I am writing this article in the hopes that I will keep at least a few of you from making the mistakes that often lead you to this blog (and often to my email inbox). Recent graduates, read up. This is your bible to navigating the salon and spa industry. Great owners are out there, this article exists to help you avoid the bad ones.

1.) Change the way you look at job interviews. A lot of you out there (particularly the recent graduates) see job interviews as personal obstacles. You walk into the interview believing that you have to prove yourself and sell yourself to the owner. This is the wrong attitude to walk in with.

You are at the interview to present your qualifications and experience and communicate your expectations. The owner needs to present their requirements and expectations of you. The two of you then decide whether the arrangement is a good fit for both of you. If your mutual terms, conditions, and expectations do not match harmoniously, it isn’t meant to be.

The owner is meeting with you because they are interested in possibly hiring you. If they weren’t, you wouldn’t have an interview. Remember that the interview is a two-way process. You are interviewing the owner and her way of doing business as well. Don’t be afraid to ask questions or bring up any concerns you have. Do not blindly agree to everything. We’ll touch on this more later.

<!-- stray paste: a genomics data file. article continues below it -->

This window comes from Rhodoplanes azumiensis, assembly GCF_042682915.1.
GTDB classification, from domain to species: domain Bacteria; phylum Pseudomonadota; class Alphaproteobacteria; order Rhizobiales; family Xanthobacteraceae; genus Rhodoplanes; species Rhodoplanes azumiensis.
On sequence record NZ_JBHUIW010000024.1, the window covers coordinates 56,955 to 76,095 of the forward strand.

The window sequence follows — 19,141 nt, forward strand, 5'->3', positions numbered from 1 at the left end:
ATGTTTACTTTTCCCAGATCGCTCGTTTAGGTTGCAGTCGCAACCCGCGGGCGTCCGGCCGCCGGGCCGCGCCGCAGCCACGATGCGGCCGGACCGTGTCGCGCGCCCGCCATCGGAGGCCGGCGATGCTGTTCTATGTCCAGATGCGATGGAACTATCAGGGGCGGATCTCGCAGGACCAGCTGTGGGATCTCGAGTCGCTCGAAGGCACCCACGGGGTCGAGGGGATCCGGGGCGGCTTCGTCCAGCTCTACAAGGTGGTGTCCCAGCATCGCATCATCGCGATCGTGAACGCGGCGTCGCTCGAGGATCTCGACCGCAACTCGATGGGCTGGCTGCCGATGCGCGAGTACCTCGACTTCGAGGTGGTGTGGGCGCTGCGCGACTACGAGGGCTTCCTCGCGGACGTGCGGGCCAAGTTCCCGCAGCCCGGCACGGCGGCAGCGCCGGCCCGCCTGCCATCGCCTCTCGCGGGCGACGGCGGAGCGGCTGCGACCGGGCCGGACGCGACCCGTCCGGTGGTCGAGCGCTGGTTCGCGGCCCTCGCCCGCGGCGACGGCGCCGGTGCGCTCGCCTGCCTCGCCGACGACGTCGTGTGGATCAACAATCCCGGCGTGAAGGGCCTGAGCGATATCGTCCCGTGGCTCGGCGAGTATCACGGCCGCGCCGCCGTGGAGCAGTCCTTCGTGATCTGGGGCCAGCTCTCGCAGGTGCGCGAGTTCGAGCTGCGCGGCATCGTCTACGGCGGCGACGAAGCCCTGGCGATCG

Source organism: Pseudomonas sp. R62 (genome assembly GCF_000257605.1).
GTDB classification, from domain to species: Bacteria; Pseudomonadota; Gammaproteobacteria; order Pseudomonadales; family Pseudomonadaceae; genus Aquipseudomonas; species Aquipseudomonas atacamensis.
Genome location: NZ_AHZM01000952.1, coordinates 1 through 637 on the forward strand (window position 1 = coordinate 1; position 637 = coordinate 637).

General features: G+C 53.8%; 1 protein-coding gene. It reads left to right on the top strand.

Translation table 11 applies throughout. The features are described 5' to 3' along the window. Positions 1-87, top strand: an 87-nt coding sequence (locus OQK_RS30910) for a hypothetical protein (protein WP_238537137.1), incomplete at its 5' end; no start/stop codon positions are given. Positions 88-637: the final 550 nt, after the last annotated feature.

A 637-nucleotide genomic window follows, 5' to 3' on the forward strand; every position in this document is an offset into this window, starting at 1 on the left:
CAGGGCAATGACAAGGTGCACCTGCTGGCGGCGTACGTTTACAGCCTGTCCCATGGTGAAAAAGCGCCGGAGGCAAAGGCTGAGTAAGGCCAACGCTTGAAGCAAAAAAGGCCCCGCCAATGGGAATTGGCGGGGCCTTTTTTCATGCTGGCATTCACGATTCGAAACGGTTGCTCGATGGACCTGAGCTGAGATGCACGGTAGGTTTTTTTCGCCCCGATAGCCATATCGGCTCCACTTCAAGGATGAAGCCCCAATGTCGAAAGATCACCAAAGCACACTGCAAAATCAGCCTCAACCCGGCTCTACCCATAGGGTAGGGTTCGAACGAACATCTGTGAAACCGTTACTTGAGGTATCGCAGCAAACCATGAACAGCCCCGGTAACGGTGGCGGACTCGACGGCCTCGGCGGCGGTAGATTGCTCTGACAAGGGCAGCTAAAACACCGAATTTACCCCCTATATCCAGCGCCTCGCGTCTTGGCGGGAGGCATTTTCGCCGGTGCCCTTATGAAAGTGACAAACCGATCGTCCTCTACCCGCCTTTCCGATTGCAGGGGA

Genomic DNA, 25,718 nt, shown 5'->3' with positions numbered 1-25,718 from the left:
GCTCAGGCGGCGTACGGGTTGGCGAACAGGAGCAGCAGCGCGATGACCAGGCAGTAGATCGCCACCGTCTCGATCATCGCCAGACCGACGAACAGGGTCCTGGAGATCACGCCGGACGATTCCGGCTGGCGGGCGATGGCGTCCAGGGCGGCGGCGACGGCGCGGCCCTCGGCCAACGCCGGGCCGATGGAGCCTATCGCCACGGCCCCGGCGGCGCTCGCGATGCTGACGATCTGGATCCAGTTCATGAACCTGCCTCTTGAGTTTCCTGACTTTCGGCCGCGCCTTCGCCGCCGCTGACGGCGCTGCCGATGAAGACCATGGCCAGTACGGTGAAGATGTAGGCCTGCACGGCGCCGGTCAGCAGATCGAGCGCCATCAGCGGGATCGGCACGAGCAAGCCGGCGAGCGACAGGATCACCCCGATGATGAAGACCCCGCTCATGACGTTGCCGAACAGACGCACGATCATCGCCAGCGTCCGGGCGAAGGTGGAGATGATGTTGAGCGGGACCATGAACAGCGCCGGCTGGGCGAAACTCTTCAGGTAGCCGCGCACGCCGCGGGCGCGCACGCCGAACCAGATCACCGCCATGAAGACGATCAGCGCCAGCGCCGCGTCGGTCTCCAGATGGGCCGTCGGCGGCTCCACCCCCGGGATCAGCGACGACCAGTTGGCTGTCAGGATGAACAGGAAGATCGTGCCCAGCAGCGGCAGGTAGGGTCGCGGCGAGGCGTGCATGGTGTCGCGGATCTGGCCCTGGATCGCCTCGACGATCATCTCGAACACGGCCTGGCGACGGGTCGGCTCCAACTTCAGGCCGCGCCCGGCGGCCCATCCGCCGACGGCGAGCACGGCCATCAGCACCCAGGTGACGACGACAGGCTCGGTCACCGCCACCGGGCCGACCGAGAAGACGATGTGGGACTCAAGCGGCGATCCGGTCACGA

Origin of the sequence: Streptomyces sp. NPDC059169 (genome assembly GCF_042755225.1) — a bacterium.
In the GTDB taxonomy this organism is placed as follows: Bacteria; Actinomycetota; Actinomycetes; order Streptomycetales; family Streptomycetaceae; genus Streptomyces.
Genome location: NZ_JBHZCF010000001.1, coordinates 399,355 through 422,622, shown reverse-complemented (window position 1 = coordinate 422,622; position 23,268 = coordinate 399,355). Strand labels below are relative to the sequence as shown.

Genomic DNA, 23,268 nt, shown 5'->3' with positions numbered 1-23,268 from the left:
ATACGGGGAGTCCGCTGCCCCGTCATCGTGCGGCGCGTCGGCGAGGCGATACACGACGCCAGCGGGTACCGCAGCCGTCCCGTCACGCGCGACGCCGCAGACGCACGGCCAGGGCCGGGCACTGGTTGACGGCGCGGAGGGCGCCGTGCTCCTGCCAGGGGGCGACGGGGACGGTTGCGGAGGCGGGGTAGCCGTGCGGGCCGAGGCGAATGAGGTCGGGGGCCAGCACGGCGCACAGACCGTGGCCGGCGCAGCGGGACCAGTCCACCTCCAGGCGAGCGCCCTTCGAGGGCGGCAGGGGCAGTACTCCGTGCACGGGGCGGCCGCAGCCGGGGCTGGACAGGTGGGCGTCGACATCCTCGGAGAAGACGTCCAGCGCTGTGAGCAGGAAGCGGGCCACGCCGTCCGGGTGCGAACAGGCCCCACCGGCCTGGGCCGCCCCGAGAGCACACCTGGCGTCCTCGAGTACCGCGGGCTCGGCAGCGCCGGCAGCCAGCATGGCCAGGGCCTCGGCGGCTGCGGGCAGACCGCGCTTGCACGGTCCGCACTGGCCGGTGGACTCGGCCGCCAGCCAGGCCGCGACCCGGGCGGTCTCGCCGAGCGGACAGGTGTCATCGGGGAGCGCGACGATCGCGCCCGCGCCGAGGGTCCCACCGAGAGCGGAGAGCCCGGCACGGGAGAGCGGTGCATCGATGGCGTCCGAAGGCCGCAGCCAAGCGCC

2.) Ensure that the owner will classify you properly. Too many owners classify employees as “independent contractors.” Too many industry professionals do not have a clue what the difference is.

The owner might tell you, “This is better for you since no taxes will come out of your checks.” What they are NOT telling you is that at the end of the year, YOU will be solely responsible for covering your employment tax since you are technically “self-employed.” This means that at the end of the tax year, you will be paying 15% of your total earnings to the IRS. If you were a W2 employee, the owner would be responsible for paying half of that. As an “independent contractor” you also are not entitled to government employment benefits like worker’s compensation or unemployment, since you are not paying into them.

Clearly, this arrangement is really only benefiting the owner and is not “better for you” at all. Those taxes will have to be paid eventually. It is always better to have them come out of your checks than to be stuck with a substantial IRS bill at the end of the year.

Independent contractors are considered by the IRS to be self-employed. This means that they do not adhere to a schedule. They don’t wear uniforms. They don’t attend “mandatory meetings.” They aren’t exclusive to one salon. They can’t be bound to a “non-compete” agreement.

A true “independent contractor” is an on-call staff member. For example, a salon that doesn’t have a strong enough facial clientele to justify hiring a full-time esthetician may establish a pool of four or five on-call estheticians to call on when a client books an appointment. When the client books, they contact the on-call estheticians and determine who is available. That esthetician comes in, does the service, and leaves with cash or check in hand. At the end of the year, the owner provides the esthetician with a 1099 and the esthetician files her employment taxes, paying the full 15% herself.